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Reckitt, Charles Edward

Reckitt, Charles Edward, Surg., R.N.  who died on January 29th as the result of illness contracted on active service, was 30 years of age, and the elder son of Lieut.-Col. J. D. T. Reckitt, R.A.M.C. He was educated at Bedford Grammar School and Berkhamstead School, entering Guy’s Hospital in October, 1905.  He qualified in 1913, was Assistant House-Surgeon at Guy’s and subsequently he had the post of Opthalmic House Surgeon at the Hull Royal Infirmary. 

He joined the Navy in April, 1915, and was Senior Medical Officer on H.M.S. Shannon. In December, 1916, he developed cellulitis of the forehead. After several operations, osteomyelitis of the frontal bone was followed by a subdural abscess, of which he died in Haslar Hospital. 

He was a well known and popular figure at the Hospital for many years, and we cannot do better than quote an appreciation of him sent by one who was for six months his House-Surgeon when Reckitt was dresser to Mr. Philip Turner and Sir Alfred Fripp. He writes as follows:-
“I first came across him in the Swimming Bath where I was struck by his neat, well-knit figure and his good diving, which won so many prizes at the Guy’s water sports. Later on he was a dresser to Mr. Philip Turner, when I was his A. H.-S., afterwards on Sir Alfred Fripp’s firm when I was H.-S, To all of us he was always “Charles” no surname seemed to be necessary, for he was the life and soul of any firm he was on. Quick and alert, merry and jovial through the longest night’s work of a heavy “take-in,” he seemed tireless and full of energy in the small hours when no one is supposed to be a hero.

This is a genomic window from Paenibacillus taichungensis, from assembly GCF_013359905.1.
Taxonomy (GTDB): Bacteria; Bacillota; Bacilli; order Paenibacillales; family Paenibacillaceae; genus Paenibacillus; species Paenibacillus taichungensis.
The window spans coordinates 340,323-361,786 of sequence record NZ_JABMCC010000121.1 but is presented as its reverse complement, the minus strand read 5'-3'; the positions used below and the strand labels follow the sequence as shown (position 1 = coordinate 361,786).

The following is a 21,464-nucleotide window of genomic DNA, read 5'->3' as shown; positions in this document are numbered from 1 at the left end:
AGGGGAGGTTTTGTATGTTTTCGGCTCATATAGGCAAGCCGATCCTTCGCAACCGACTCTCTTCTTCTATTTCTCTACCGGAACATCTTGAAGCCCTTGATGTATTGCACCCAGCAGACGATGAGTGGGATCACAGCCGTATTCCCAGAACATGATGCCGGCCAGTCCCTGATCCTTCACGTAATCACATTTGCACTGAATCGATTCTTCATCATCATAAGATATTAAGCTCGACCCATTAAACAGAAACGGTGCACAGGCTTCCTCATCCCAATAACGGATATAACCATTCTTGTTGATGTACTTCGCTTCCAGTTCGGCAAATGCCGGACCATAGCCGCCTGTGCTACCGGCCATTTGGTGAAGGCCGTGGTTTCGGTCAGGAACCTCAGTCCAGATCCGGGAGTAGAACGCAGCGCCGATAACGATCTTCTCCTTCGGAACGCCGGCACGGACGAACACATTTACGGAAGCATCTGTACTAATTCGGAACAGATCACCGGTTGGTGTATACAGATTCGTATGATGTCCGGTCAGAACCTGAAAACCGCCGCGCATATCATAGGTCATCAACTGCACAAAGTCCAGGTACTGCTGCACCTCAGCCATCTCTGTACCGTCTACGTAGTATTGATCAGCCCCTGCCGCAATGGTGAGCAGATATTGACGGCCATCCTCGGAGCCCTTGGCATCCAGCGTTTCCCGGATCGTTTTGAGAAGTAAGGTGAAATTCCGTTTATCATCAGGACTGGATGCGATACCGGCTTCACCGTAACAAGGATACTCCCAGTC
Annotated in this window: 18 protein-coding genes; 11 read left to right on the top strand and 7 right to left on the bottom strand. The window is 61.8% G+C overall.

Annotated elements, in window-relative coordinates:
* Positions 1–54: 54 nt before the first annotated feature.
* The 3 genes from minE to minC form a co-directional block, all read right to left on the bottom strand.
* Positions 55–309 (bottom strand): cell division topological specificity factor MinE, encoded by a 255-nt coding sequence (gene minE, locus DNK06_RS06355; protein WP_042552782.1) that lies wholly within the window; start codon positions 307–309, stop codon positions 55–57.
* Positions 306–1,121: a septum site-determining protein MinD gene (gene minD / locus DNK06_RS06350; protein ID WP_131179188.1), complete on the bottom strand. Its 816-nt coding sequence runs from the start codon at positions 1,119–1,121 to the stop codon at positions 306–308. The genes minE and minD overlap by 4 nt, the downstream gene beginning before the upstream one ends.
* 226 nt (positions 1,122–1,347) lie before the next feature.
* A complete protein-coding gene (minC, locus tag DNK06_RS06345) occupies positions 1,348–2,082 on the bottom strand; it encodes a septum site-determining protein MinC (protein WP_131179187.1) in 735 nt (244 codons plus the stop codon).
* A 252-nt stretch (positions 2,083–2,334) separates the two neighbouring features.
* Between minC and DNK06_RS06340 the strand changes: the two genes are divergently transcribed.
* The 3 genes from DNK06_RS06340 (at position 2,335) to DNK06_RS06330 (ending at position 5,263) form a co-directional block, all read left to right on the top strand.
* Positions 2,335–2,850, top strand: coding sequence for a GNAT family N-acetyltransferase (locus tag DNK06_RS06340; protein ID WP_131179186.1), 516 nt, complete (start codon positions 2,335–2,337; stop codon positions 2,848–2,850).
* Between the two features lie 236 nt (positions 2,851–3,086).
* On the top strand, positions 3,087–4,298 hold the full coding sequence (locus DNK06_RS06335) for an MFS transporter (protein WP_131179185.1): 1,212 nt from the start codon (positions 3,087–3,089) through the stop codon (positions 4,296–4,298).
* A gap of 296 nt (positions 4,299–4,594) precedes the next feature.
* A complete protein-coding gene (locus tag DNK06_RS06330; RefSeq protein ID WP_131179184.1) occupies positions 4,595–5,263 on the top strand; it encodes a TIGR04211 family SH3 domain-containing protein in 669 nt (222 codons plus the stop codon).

His alacrity to carry out orders, without delay or question, showed clearly the discipline that becomes second nature to a soldier’s son.

With his patients he was painstaking and careful, but he added to his treatment a kindly word and a most infectious smile that will make him remembered for many a day amongst both Out- and In-Patients at Guy’s. A large basket of fish from Southend used to come regularly from a fisherman as a small recognition of “Mr. Rickittses kindness” when he was a patient in Job.

The bibulous bellicose Boroughite on Saturday night in the “Front” who defied alike the O.P.O., and the A.H.S., and the other dressers, became calm and reasonable under Charles’s jocund austerity; for Charles had an absolute fearlessness combined with tact that made the most hardened ruffian realise that he had someone to reckon with who was a sportsman to the finger tips.

How they must have loved him in the navy. I am certain that many a grateful bluejacket would have been proud to have had the chance of carrying him to his last resting place.

A heavy toll has been levied on Guy’s in this war, and though Charles Reckitt did not die in action, he was yet a son whom Guy’s could ill afford to lose. May he rest in peace, for “to live in the hearts of those we love is not to die.” Hospital Reports Vol.LXX, War Memorial Number and Guy’s Hospital Gazette 24 Feb., 1917

Biographical

Surname(s)Reckitt
First name(s)Charles Edward
Family detailsSon of Lieut.-Col. J. D. T. Reckitt, R.A.M.C.
Previous educationBedford Grammar School and Berkhamstead School
CollegeGuy's Hospital
Dates at college19 March 1905-1913
Dept / coursePrelim. Science and Conjoint
Military unitRoyal Navy, H.M.S. Victory
War / conflictWorld War One (1914-1918)
Date of death20 January 1917
Rank at deathSurgeon
Cause of deathIllness contracted on active service
Burial placeEast Sheen Cemetery
Commemoration(s)Guy's Hospital Memorial
SourcesGuy's Hospital Medical School Records, King's College London Archives; Commonwealth War Graves Commission

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